Most of you, if not all, have heard that Christina Aguilera botched the lyrics for the National Anthem. According to Fanhouse’s Kevin Blackistone, this should the catalyst for the discontinuation of the The Star-Spangled Banner as a pre game ritual.
On Capitol Hill one June day in 1955, moments after what was dubbed as a premiere of The Pledge of Allegiance set to music, House members in attendance and gallery spectators looking on engaged in a rendition of “The Star-Spangled Banner.”
It wasn’t planned for our national lawmakers to sing the United States’ anthem that day. It never is.
Sports, however, have and continue to ritualize it with barely a shred of relevance.
It was, no doubt, Christina Aguilera’s fault that she flubbed the National Anthem’s lyrics at the Super Bowl on Sunday. But if our lawmakers don’t sing it every day to begin the country’s business, spectators of a mere sporting event shouldn’t be forced to sit through it, either, especially during the time we are living through right now.
There are, after all, a lot of people out there who argue that they don’t want politics to have anything to do with sports. They accuse coaches, athletes and media of disrespecting service men and women in battle by using war metaphors to describe how touchdowns are scored, come-from-behind victories are achieved and adversity is fought through to win a game.
Yet, those same people don’t see a contradiction at rising to their feet at every sporting event to mouth (a 2004 Harris Interactive poll showed most U.S. citizens don’t know the National Anthem’s lyrics) words that came to Francis Scott Key as he watched U.S. soldiers at Baltimore’s Fort McHenry raise a huge American flag to celebrate surviving bombardment from British forces during the War of 1812. Instead, they hoot and holler, sometimes with an American banner turned into a bandana on their heads, when military jets swoop overhead as the color guard prepares to relinquish the field of play to the opposing sports teams.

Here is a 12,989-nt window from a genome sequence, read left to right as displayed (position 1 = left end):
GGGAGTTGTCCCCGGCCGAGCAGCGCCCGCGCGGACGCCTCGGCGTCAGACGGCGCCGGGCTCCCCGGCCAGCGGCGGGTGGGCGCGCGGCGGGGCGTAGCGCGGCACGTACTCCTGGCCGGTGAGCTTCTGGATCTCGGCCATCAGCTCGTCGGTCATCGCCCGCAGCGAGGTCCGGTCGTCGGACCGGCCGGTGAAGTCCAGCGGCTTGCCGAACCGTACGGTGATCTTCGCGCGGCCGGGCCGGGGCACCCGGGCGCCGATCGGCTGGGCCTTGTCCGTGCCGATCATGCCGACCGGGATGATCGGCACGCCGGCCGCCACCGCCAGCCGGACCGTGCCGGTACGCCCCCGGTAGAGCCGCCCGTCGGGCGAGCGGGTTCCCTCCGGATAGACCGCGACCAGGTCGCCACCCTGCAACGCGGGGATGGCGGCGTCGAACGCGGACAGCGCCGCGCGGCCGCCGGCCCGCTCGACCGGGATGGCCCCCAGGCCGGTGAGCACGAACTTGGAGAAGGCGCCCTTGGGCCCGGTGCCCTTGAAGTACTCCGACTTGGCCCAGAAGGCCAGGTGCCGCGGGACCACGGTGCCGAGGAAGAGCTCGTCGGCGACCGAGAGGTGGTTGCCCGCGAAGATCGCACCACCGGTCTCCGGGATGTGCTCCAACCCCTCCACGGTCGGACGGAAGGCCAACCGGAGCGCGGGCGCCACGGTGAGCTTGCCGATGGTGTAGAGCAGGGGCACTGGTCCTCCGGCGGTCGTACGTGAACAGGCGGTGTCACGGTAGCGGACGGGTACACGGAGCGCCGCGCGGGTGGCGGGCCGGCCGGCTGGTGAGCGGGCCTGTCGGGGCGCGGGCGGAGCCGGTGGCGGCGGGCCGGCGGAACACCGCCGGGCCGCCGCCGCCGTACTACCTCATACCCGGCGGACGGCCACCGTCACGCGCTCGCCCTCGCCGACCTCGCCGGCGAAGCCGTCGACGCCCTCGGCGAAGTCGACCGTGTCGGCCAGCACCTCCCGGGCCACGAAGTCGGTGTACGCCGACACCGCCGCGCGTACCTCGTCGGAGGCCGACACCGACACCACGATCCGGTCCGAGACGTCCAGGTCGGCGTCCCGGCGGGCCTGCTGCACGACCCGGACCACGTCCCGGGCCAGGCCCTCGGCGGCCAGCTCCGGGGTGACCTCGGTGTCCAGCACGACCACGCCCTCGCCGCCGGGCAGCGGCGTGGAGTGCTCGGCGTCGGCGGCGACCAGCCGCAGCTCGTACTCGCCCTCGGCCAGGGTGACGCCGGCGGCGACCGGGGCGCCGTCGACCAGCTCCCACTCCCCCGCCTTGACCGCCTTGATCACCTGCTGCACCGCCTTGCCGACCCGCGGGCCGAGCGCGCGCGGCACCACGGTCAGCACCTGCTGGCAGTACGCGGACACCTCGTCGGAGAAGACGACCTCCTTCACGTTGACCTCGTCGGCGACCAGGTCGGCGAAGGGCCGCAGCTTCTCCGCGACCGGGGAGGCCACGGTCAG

That is sports framed by the politics of militarism that has nothing to do with football, baseball or a NASCAR race.
You can check out the rest of the article here.
While he makes some valid points, this caveman is on the fence about releasing that tradition. Maybe it is just a tradition for the sake of being a tradition. But I do not mind the pre-game reminder that while these teams are competing, they are united under the same nation. While I have never served, I do not feel like the song disrespects the Soldiers who have fought and died for the country, but more honors the memory of them, and how the United States came to be.
What do you think Rock Heads? Should we banish the Banner, or keep the tradition alive?